Martha

Martha

With their very own brand of full-throttle pop-punk with a tune, Martha have established themselves as the legitimate champions of a whole punk-driven scene of UK indiepop in this decade: raw and loud, but always more bright than angry, more clever and funny than dark and brooding, and most certainly never ever adopting a stance their place of origin would suggest: Pity Me, County Durham.

Martha’s new album is called Love Keeps Kicking. While many of Martha’s previous songs addressed political and social conditions directly, this third longplayer, just as its title indicates, marks a move away from the realm of political comment. A case might be made for the lyrics on the new LP being more personal – it wouldn’t be wrong but to us it seems the songs on Love Keeps Kicking are just a minor change of perspective or, more precisely, a welcome complement to the lyrics of earlier years: Politics and society have all gone to shit anyway, so how depressing is it when friendships and love affairs turn difficult on top of that and love keeps kicking you in the groin? – This is the question at the core of this record, along with the broken, aching heart it brings with it. Not affected by this new approach is Martha’s striking talent at telling a good story in a song, be it turning the picture of a locked away young arsonist into a hymn for all the silenced and the caged or continuing their ballad of fictional scifi writer Lucy Connor from 2012 with an emancipatory second chapter.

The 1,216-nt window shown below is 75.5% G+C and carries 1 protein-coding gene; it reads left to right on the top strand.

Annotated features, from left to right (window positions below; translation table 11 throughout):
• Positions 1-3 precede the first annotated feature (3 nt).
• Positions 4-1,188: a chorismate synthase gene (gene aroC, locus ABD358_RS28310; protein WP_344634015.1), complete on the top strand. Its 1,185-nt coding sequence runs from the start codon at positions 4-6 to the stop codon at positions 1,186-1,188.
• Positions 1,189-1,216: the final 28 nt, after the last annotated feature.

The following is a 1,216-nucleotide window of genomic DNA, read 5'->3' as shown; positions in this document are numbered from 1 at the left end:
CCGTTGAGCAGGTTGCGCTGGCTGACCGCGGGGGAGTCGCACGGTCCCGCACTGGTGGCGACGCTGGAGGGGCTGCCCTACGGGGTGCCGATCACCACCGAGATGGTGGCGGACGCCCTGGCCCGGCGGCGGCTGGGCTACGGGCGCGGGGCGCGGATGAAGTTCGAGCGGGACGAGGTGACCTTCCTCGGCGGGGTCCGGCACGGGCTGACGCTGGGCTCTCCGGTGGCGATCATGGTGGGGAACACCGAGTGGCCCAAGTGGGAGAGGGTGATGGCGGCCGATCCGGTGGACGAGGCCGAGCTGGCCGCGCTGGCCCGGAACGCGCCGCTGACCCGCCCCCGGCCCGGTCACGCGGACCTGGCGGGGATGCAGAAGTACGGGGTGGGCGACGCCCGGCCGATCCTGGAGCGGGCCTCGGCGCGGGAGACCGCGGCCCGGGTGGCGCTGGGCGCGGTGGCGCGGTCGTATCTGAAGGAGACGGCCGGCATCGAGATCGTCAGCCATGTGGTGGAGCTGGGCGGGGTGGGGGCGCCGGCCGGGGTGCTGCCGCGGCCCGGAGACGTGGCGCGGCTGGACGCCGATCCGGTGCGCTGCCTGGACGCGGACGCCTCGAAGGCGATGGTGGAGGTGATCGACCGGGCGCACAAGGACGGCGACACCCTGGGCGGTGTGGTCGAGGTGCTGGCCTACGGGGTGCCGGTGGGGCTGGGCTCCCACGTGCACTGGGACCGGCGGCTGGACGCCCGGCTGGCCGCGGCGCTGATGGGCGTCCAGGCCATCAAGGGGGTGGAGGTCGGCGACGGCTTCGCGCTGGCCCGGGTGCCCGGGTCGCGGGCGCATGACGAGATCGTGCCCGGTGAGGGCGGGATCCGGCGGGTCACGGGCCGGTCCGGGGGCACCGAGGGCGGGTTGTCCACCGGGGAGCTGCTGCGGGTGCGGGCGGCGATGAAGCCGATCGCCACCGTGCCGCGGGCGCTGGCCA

On Love Keeps Kicking, Martha retain their trademark speed and noise but this album takes the band one decisive step away from the pure rawness and edginess of their previous two records. The production (not credited to anyone, so, it has to be assumed, essentially a DIY effort) opens a much wider territory, leaving room for plenty of acoustic guitars and, soundwise, some pretty subtle moments of tuning everything down for a few seconds or even for a whole song like the stand-out melancholy tune „Orange Juice“, with a few unexpected country-influenced lead guitar parts adding to the pleasant variety. Throughout the record, the low-pitched sounds of the bass guitar and the bassdrum are very prominent in the mix, making for a much rounder and richer sound which, together with Martha’s still quite unbeaten capacity of writing an anthemic chorus or two, ties a wonderful net to catch all the bitter emotions dripping from the lyrical content. All in all, musically as well as lyrically, Love Keeps Kicking opens a vast new array of possibilities for Martha to mature, grow and expand on further records hopefully yet to come. Not exactly what you would hope a bunch of young punks from Durham to do? Well, fear not – as long as Martha remain the most glottal-stop band in the land, it will be fine: „My heart [‘flʌʔәs] then it sinks …“

Love Keeps Kicking was released in April 2019 on Big Scary Monsters:
https://marthadiy.bandcamp.com/album/love-keeps-kicking

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